What happens in Oroonoko?
A female narrator tells the story of Prince Oroonoko of Coromantien, whom she claims to have met during his captivity in Suriname. The narrator relates how a young Prince Oroonoko is named commanding general of the army after Coromantien's previous general dies in battle. Oroonoko visits the general's daughter, Imoinda, and immediately falls in love.
- Oroonoko's grandfather, the elderly king, wants to marry Imoinda. He forces her to denounce her secret marriage to Oroonoko. When the young lovers consummate their marriage anyway, the vengeful king sells Imoinda into slavery.
- One day, the captain of a slave ship tricks Oroonoko and his army into boarding the vessel. Oroonoko is taken to the British colony of Suriname, where he's sold into slavery to a relatively kind man who sees him as a friend.
- Oroonoko and his wife Imoinda are reunited in Suriname. The governor of the colony tricks the slaveowner into believe he'll set Oroonoko free. When Oroonoko realizes this will never happen, he leads an unsuccessful slave revolt, then kills Imoinda to prevent her from being raped by the victors. Oroonoko is captured and decapitated.
Oroonoko: Or, The Royal Slave, a True History, Behn’s most significant novel, resembles The Fair Jilt in that she attempts to achieve verisimilitude by first-person commentary and an abundance of concrete detail. She asserts at the outset that the story is factual and claims to have known the characters and witnessed much of the action. She injects numerous details to enhance the realism, foreshadowing the narrative technique of Daniel Defoe and Jonathan Swift. She describes, for example, South American creatures such as the armadillo and the anaconda, and her account of the indigenous tribes idealizes their primitive and simple lives in the wilderness.
The narrative has two distinct parts. The first, set in the African country Coramantien, introduces the young prince Oroonoko, grandson of the country’s aged king. Oroonoko is a Restoration love-and-honor hero, capable of intense passions. In love, Oroonoko knows no half measures, for Behn embraces the assumption of heroic love that great love implies a great soul. A man of natural nobility, he is not a primitive, but a well-educated, charismatic youth who can read Latin and French and speak English. He achieves rapport with all types of people, including the natives of the New World.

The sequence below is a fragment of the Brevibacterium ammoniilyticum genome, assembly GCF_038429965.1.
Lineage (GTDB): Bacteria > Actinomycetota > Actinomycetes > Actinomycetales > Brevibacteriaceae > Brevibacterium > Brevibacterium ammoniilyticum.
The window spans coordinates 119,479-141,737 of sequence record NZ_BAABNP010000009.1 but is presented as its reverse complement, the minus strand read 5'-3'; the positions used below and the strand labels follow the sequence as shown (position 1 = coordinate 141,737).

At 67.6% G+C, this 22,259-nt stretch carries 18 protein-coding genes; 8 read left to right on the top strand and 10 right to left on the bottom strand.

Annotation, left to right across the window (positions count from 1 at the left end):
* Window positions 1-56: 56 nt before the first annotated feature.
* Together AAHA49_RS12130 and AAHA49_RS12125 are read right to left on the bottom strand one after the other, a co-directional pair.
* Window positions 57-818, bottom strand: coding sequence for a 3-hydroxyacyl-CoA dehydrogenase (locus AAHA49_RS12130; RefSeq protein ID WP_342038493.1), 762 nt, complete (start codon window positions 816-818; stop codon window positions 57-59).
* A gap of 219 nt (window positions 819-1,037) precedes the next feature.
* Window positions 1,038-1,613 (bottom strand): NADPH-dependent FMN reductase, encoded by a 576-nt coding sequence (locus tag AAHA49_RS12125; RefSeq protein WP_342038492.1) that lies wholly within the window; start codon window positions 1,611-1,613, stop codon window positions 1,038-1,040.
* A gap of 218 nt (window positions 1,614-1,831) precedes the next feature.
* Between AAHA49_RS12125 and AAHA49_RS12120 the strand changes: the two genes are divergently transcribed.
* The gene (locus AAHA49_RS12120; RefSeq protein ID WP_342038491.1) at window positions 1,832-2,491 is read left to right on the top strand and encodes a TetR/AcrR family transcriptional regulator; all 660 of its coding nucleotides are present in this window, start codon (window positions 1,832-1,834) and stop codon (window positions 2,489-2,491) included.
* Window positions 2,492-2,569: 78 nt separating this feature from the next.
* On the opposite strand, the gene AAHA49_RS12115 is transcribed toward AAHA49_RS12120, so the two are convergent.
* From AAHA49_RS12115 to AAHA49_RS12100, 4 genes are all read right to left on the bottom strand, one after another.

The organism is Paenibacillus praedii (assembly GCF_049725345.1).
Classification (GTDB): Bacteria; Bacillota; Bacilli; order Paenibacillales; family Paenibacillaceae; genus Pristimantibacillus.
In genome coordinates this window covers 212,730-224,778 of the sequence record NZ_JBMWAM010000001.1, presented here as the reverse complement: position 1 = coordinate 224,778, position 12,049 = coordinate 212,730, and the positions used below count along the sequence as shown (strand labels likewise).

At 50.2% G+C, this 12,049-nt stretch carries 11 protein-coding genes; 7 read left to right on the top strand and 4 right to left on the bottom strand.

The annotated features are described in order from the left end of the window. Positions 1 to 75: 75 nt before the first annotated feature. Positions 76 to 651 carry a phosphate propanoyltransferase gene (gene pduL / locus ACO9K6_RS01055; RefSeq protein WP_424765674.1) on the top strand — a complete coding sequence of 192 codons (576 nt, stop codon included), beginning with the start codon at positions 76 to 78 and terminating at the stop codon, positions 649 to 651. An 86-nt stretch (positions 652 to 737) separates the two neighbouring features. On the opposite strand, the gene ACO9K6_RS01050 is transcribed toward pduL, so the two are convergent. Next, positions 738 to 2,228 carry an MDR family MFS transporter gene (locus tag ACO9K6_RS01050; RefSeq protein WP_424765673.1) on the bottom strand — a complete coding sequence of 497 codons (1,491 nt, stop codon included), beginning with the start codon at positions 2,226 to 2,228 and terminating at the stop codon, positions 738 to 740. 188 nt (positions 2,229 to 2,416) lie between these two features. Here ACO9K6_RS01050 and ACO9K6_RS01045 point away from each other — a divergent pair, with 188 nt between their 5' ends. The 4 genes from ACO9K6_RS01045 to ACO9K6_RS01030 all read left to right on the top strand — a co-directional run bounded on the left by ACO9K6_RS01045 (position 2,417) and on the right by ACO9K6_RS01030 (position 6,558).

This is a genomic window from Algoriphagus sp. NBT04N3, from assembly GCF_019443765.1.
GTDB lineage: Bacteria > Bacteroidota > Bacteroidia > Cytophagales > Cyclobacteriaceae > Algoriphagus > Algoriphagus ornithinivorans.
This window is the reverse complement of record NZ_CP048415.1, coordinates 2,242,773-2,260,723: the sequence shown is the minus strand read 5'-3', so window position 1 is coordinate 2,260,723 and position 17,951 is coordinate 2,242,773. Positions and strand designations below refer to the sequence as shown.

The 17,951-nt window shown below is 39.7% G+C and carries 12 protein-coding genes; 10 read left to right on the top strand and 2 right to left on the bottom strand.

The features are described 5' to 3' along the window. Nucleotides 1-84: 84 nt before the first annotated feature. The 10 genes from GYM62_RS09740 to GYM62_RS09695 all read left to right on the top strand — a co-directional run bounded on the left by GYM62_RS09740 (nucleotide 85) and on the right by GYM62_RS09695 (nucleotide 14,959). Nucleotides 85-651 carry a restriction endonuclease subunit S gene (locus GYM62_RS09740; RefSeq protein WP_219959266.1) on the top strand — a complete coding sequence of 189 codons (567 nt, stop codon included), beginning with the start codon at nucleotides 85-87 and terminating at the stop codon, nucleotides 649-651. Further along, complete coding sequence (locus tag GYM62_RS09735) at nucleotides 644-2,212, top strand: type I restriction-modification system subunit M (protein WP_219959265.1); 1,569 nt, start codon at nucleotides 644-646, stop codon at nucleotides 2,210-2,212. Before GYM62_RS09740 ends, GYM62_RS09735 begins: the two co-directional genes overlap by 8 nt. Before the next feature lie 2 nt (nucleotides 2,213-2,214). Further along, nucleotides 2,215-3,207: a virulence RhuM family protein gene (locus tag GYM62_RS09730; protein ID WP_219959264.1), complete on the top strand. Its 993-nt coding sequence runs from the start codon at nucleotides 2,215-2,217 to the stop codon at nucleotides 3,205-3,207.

Trouble in his native land begins when he falls in love with Imoinda, the beautiful daughter of a general who has sacrificed his own life in battle to save Oroonoko’s. After Oroonoko has secretly married Imoinda, his aged grandfather, king of Coramantien, decides to make her his wife and summons her to the palace. Deprived of his wife for months, Oroonoko conspires with friends at court to arrange a clandestine meeting. When the king discovers this, he decides to sell Imoinda into slavery because of the betrayal and tells Oroonoko that she has been put to death. The king refrains from taking action against Oroonoko because he is too powerful and too valuable.
Oroonoko, reminiscent of Achilles, withdraws from his role of military leader, depressed over his loss, until an attacking force endangers the country. He throws himself into the conflict and leads the king’s forces to victory. Shortly thereafter, he is enslaved by a treacherous English captain, who lures him and his companions aboard a slave ship under pretext of holding a celebration. During the voyage across the Atlantic, the captain shows himself capable of other treachery and duplicity.
Oroonoko is sent to the English colony Surinam and assigned to a plantation supervised by Trefry, an educated Englishman. When he reaches the plantation, Oroonoko discovers to his...
(The entire section is 743 words.)